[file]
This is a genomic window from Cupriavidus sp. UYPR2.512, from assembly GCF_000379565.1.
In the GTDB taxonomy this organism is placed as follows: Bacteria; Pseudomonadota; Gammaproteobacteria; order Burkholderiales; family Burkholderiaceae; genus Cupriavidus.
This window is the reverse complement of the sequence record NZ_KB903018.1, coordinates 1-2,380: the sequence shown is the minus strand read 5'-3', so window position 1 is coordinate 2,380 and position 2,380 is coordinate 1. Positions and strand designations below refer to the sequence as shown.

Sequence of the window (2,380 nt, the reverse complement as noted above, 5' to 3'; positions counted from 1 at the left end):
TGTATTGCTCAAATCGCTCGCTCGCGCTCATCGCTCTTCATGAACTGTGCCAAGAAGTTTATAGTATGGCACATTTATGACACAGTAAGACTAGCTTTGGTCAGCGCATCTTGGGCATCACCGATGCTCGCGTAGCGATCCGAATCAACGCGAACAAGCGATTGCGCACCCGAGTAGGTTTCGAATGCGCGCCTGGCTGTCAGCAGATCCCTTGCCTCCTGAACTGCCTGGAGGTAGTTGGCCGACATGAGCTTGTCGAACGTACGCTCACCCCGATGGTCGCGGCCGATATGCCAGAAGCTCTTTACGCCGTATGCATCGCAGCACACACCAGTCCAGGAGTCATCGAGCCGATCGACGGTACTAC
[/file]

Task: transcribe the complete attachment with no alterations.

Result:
This is a genomic window from Cupriavidus sp. UYPR2.512, from assembly GCF_000379565.1.
In the GTDB taxonomy this organism is placed as follows: Bacteria; Pseudomonadota; Gammaproteobacteria; order Burkholderiales; family Burkholderiaceae; genus Cupriavidus.
This window is the reverse complement of the sequence record NZ_KB903018.1, coordinates 1-2,380: the sequence shown is the minus strand read 5'-3', so window position 1 is coordinate 2,380 and position 2,380 is coordinate 1. Positions and strand designations below refer to the sequence as shown.

Sequence of the window (2,380 nt, the reverse complement as noted above, 5' to 3'; positions counted from 1 at the left end):
TGTATTGCTCAAATCGCTCGCTCGCGCTCATCGCTCTTCATGAACTGTGCCAAGAAGTTTATAGTATGGCACATTTATGACACAGTAAGACTAGCTTTGGTCAGCGCATCTTGGGCATCACCGATGCTCGCGTAGCGATCCGAATCAACGCGAACAAGCGATTGCGCACCCGAGTAGGTTTCGAATGCGCGCCTGGCTGTCAGCAGATCCCTTGCCTCCTGAACTGCCTGGAGGTAGTTGGCCGACATGAGCTTGTCGAACGTACGCTCACCCCGATGGTCGCGGCCGATATGCCAGAAGCTCTTTACGCCGTATGCATCGCAGCACACACCAGTCCAGGAGTCATCGAGCCGATCGACGGTACTAC